We all have lights outside at night, both at our homes and places of business. Even communities provide lighting for their travelers throughout streets, parking lots, signs, and along sidewalks. It makes you feel safe and allows you to see what is going on after dark in your area. However, artificial light is a threat to wildlife.
Light at night disrupts natural behavior and can cause injury or death to the animal population. It can disrupt the circadian rhythms of most animals. For example, migrating birds don’t realize that the artificial light isn’t day and can disorient birds during their migration; and instead, bright lights can attract birds and cause fatal collisions. This can be prevented or even improved by installing the proper lighting for nighttime use.
Ways to Help
There are a few ways you can help lower your impact on wildlife and migrating birds. This includes installing the lights low, using motion-sensing technology, using directional LED optics, and using amber or red output light fixtures. All of these have proven to reduce the impact on the wildlife and the surrounding area. Let’s go over each of those ideas one by one.
Installing the Lights Low
When installing new lights, installing them as low as possible to provide only the light where necessary will ensure that added light pollution isn’t causing harm. Since light isn’t typically required to be installed at 30’ or higher, having the light fixtures mounted at 15’ or lower will keep the light in the area needed only. High mast lighting should only be used in the rare cases it is required to provide illumination for large amounts of area.
You can use shields on the lights to keep the light only in the area that is required. Shields can be very helpful in areas where backlight or uplight can be detrimental, like with lighting for signs or floodlighting for large area lights. Keeping the light pushed only to the needed areas makes sure that disturbances are kept to a minimum or even eliminated.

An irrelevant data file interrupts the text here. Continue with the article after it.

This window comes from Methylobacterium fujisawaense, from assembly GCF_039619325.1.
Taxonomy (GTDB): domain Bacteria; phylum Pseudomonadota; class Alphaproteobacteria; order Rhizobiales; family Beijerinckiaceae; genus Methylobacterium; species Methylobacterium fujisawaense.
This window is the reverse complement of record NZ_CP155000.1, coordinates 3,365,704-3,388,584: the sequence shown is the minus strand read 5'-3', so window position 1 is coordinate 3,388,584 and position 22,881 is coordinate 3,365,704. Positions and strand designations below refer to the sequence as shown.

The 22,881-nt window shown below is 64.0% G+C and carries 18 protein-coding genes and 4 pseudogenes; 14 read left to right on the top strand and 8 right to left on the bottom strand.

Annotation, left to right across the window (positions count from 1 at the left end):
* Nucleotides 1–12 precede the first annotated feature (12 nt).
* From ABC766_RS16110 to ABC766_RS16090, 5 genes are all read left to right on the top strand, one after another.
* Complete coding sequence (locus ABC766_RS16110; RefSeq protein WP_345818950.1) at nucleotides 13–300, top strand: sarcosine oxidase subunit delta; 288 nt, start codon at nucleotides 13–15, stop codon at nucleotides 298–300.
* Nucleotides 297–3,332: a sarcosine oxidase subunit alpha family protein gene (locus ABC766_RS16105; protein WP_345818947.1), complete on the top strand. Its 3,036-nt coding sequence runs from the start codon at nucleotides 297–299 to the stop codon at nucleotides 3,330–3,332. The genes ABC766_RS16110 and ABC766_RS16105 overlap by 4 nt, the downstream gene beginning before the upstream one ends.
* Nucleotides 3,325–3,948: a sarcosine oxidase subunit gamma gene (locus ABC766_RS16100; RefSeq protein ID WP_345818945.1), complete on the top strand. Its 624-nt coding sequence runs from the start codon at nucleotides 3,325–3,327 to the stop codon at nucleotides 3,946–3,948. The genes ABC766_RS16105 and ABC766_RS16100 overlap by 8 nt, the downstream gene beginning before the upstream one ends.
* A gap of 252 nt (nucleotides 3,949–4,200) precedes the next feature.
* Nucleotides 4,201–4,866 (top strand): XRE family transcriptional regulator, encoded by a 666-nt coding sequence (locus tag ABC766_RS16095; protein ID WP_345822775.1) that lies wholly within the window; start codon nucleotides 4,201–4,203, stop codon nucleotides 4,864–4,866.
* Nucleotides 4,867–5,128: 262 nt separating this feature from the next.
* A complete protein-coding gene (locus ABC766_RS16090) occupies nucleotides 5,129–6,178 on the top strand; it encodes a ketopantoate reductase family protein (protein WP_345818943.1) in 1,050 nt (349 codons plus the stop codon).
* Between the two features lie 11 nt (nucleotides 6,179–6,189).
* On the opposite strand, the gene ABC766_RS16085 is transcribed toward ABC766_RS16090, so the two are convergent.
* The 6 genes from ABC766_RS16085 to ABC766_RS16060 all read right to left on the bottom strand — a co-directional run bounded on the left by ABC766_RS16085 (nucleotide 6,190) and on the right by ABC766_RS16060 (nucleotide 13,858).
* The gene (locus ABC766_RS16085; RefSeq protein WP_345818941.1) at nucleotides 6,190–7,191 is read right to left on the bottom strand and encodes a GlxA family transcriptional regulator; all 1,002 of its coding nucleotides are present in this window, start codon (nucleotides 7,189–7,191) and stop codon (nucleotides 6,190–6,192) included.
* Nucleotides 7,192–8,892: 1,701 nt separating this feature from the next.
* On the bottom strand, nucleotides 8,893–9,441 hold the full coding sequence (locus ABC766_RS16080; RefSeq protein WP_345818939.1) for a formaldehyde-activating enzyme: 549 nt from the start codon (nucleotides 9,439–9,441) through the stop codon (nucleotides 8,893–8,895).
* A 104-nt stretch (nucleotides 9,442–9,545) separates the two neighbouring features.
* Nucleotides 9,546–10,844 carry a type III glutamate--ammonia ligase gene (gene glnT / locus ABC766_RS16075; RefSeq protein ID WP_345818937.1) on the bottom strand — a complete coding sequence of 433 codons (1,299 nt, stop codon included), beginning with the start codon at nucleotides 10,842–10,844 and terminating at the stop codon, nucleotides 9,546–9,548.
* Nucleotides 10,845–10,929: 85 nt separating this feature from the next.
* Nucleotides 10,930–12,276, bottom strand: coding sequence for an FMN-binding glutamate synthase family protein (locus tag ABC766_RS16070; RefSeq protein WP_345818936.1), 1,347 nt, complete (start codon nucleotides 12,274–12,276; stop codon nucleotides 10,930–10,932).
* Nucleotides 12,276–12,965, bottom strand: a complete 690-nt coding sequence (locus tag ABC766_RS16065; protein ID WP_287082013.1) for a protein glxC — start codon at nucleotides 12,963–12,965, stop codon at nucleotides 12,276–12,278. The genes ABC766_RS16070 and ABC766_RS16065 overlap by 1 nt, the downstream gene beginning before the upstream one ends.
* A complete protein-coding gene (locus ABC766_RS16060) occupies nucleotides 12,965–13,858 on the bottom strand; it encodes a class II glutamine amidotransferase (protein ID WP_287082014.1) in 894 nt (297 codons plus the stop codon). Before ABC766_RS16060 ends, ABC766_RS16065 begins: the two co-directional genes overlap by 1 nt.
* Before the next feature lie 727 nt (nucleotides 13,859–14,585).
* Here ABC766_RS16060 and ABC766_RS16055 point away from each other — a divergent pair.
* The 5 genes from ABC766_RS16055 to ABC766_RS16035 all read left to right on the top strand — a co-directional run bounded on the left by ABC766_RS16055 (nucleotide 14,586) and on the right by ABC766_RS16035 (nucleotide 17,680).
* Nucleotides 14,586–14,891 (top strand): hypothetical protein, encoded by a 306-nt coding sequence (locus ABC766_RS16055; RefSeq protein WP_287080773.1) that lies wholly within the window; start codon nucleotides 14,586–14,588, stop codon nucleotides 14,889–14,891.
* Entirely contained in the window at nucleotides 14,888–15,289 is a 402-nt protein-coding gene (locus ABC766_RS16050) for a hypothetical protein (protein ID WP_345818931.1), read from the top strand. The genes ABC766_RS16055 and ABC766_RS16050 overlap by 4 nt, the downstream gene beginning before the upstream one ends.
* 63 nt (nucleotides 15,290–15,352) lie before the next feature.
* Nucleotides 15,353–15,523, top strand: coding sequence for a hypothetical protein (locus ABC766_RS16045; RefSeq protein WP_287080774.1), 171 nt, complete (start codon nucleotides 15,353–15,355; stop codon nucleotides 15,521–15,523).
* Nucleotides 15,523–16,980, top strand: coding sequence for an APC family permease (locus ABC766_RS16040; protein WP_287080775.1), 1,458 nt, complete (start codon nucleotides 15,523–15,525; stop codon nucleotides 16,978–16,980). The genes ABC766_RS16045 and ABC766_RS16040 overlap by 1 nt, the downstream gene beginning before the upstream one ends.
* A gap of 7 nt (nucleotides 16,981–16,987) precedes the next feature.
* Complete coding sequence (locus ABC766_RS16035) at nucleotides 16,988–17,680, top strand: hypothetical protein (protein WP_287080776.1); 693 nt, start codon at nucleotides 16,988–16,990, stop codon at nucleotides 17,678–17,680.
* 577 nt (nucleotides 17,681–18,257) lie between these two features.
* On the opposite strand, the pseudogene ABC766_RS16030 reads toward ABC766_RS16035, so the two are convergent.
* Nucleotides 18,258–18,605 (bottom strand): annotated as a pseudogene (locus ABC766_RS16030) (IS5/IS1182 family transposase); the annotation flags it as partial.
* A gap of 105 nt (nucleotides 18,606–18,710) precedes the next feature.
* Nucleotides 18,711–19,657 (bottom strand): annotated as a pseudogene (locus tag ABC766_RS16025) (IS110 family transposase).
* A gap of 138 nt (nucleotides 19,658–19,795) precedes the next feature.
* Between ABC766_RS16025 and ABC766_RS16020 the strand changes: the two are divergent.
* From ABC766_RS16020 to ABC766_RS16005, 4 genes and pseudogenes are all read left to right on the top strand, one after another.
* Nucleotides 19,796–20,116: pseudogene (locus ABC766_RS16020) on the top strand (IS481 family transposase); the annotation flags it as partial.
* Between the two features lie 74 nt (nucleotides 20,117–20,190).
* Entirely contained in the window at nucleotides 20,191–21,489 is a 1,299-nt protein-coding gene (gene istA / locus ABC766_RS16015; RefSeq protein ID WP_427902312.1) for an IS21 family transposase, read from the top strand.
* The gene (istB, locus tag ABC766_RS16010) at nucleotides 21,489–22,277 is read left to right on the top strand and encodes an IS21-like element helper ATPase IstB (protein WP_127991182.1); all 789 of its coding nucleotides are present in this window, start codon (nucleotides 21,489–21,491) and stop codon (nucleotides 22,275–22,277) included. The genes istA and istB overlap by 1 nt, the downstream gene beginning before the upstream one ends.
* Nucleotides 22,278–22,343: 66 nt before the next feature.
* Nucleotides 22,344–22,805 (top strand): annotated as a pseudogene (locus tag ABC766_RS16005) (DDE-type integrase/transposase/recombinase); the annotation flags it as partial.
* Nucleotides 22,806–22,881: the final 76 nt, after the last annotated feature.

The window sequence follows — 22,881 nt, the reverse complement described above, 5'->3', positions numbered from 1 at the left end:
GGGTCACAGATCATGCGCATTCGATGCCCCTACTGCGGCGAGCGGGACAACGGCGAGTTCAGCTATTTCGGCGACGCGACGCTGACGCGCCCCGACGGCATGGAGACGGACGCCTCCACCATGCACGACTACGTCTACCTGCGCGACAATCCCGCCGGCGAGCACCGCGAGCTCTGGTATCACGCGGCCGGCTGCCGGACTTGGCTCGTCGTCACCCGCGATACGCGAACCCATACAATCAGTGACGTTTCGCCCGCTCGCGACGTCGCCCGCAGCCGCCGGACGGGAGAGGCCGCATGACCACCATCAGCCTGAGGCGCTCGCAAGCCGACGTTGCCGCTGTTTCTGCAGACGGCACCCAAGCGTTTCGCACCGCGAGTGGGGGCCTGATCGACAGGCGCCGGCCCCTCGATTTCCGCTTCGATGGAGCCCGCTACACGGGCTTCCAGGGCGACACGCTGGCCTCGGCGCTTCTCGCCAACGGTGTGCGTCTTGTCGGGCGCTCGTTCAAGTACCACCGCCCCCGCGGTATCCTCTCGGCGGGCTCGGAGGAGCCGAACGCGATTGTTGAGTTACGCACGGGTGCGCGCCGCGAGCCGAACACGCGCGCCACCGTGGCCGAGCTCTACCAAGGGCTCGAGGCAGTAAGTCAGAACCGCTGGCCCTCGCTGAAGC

Using Motion Sensors
In large areas where tall poles or floodlighting is used, adding motion sensors that operate at a reduced output or off during the times is great for reducing your impact on wildlife. When there is no motion, the bright light isn’t always necessary; however, when motion is detected, the lights can come on to full intensity and ensure proper illumination is attained. Once movement is no longer detected, the lights can then reduce or turn off again.
Since the light won’t stay on for hours at a time, it will cause little disturbance to the surrounding wildlife. This is not always an available option with lighting, at least not where there is activity throughout the night or a high-security project. However, this should be considered where available.
Using Directional LEDs
Use a directional LED fixture with proven optics. Having task-specific lighting installed on a project will ensure that there is light where necessary and no excess where it isn’t. The optics will distribute the light where it is required in an area and keep the light from spilling out into other areas. This type of lighting also allows for fewer fixtures to be used since the light is distributed in a specific way and not just all over.
As stated above, these lights can also be combined with motion-sensing technology for even greater benefits since the light will only be on when required and only provide light where it is necessary.
Using Amber or Red Lights
Finally, using long-wavelength lights such as amber and red lamps provide enough lighting for us as humans to see; however, is not the right wavelength for most animals to notice. These types of lamps will not disturb nocturnal animals. It will also not have them gravitate towards an area they are not wanted, especially if you live near a coast or wildlife area.
Using one or more of these options doesn’t just benefit the animal population at night, but also provides cost benefits. In addition, since there isn’t as much wasted light for non-task-specific requirements, the amount of power used at night for lighting is much lower. Definitely a win-win for both the environment and your bottom line.